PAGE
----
Churchillian Fiction Continues to Roll off the Presses
Churchill quotes in the realm of fiction are a well-known feature of the popular culture. So good an aphorist was Churchill that even posthumously, he continues to “manufacture” quote fiction. Sometimes it’s the work of an obscure figure, pinned on Churchill to make it more interesting.
The scholar Manfred Weidhorn has an explanation for what we call Churchillian (or Yogi Berra) Drift: “You do not find yourself the target of Churchillian Drift unless, like Churchill, you are already a fine aphorist. Part of the reason it’s so easy to misattribute brilliant sayings to great aphorists is that they have already coined so many brilliant sayings themselves.”
The Amazon link for the above title is not provided. That’s because I don’t recommend you buy this book, which I strongly suspect is full of fiction. Ah, you say, so instead you’re plugging your own quote books? Au contraire…
Non – fiction Recommendations
Forget me and look around for two fine quotation books—oldies but goodies. Each was compiled by someone who knew Churchill intimately. Sir Colin Coote’s Maxims and Reflections of the Rt Hon Winston S. Churchill was first published in 1947 and saw many printings. Kay Halle’s Irrepressible Churchill (1966) has had several editions as late as 2011.
Neither book is 100% perfect (nor are mine). But they are highly reliable. (Be sure to search Bookfinder for first editons and used copies other than Amazon’s.)
The book displayed above bedizens its cover with five alleged quotations. Not one is a true Winston Churchill quote. This must be a world record or sorts. Of course, it’s in the Bush League compared to A-Z Quotes, an Internet-based cornucopia of fiction.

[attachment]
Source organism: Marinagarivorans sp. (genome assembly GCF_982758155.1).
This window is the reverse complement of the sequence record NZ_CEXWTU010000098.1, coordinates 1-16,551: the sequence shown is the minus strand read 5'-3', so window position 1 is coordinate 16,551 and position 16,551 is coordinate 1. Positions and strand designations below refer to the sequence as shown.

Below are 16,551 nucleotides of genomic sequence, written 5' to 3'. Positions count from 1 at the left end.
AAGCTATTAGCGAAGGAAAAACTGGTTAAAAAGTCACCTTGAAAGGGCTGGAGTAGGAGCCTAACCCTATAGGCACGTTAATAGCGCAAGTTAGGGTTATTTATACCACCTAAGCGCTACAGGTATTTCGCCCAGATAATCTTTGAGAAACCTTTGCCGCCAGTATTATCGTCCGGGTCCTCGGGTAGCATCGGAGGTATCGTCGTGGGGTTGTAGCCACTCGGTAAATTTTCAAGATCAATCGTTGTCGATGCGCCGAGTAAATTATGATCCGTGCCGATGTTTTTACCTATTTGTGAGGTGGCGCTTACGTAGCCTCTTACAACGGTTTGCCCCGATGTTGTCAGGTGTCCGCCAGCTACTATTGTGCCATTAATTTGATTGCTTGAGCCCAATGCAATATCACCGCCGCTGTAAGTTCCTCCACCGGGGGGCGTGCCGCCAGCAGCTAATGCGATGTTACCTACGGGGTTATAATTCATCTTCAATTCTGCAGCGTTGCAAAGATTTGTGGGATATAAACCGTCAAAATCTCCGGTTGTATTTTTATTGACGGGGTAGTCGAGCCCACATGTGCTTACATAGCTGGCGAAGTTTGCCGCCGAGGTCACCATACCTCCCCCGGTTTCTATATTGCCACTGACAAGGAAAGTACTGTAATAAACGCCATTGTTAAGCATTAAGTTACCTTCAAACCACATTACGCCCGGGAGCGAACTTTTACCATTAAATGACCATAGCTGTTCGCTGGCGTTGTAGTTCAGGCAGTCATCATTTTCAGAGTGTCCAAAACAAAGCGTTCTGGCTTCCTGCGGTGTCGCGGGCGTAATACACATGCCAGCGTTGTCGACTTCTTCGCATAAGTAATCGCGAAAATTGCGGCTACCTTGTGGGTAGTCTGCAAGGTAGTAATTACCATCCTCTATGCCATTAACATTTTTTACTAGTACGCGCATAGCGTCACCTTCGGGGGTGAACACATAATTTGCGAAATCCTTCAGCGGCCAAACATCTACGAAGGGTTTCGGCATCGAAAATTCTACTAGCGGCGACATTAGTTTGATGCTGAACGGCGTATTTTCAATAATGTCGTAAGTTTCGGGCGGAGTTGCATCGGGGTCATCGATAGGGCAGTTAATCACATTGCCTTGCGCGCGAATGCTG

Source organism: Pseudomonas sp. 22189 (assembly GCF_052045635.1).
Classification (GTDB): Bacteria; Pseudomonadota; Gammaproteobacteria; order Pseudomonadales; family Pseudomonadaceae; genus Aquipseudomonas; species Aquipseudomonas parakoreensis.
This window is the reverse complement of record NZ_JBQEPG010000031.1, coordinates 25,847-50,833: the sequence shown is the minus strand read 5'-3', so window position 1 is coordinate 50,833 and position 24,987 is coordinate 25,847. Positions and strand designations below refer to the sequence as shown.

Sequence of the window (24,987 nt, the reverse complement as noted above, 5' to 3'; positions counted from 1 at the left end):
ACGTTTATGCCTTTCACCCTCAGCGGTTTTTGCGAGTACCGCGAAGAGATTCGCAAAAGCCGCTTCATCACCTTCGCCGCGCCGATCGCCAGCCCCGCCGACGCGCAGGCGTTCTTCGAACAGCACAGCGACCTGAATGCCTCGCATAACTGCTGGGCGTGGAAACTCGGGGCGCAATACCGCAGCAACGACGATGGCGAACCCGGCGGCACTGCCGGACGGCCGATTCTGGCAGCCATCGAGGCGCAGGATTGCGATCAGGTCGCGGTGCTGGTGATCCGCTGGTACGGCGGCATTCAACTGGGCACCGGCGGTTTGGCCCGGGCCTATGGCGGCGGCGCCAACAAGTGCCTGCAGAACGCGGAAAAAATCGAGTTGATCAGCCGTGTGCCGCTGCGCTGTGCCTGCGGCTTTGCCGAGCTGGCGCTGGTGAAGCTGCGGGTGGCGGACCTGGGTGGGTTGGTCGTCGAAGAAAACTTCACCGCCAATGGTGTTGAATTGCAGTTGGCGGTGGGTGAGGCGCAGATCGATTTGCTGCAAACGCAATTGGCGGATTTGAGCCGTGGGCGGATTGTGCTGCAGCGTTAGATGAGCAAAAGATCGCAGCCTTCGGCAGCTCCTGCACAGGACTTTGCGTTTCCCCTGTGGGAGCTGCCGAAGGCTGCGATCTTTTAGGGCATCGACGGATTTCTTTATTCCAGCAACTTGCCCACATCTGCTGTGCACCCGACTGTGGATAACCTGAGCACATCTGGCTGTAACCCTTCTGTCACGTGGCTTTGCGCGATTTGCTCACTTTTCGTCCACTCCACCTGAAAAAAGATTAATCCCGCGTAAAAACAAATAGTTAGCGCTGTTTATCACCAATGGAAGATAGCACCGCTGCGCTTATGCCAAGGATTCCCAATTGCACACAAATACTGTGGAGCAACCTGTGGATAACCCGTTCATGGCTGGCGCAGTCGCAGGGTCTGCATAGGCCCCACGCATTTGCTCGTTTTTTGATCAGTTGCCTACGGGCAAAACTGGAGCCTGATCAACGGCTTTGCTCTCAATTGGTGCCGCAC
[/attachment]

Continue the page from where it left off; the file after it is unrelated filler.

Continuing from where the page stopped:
Just for the sake of pedantry, the “Interrupting” quote on the book cover comes close, and a lenient teacher might allow it a “D.” What Churchill actually said was to his son: “Randolph, do not interrupt me while I’m interrupting!” (Circa 1930s, at the Chartwell dinner or luncheon. See Martin Gilbert, Winston Churchill: The Wilderness Years, 13.)
On interrupting, he also offered self-criticism: “All the years that I have been in the House I have always said to myself one thing: ‘Do not interrupt,’ and I have never been able to keep to that resolution.” (Hansard, Parliamentary Debates, House of Commons, 10 July 1935,)
As you can see, attribution is the key to getting quotes right. Never trust any Churchill quip that is not accompanied by a note to a reliable source.
The other WSC quotes on the cover above are pure fiction. Churchill did voice the “Courage” quote, but the cover leaves out his acknowledgement of a prior author. What he actually said was: “Courage is rightly esteemed the first of human qualities because, as has been said, it is the quality which guarantees all others.” (“Alfonso the Unlucky,” Strand Magazine, July 1931, reprinted in Great Contemporaries. Emphasis mine.)
In referring to an earlier author Churchill was perhaps thinking of Dr. Samuel Johnson. “Sir, you know courage is reckoned the greatest of all virtues; because, unless a man has that virtue, he has no security for preserving any other.” If so, Churchill’s editing improved on Johnson.
As a public service, I provide on this website a multi-part compilation of every fake Churchill quote I have read or been notified about. To the original “Red Herrings” appendix in Churchill by Himself, this list includes every new fiction encountered since. I have now compiled close to 150. There is no shortage of material. It keeps me off the streets.
One thought on “Churchillian Fiction Continues to Roll off the Presses”
You write: “In referring to an earlier author Churchill was perhaps thinking of Dr. Samuel Johnson. ‘Sir, you know courage is reckoned the greatest of all virtues; because, unless a man has that virtue, he has no security for preserving any other.'” We can see the ancestry of this idea in Cicero as well and other authors but Churchill’s is closest to Johnson and yes, his paraphrase polishes and improves upon the original idea. That is an aspect of Churchill’s literary talent. He understood the idea and communicated it in a euphonious and often original way.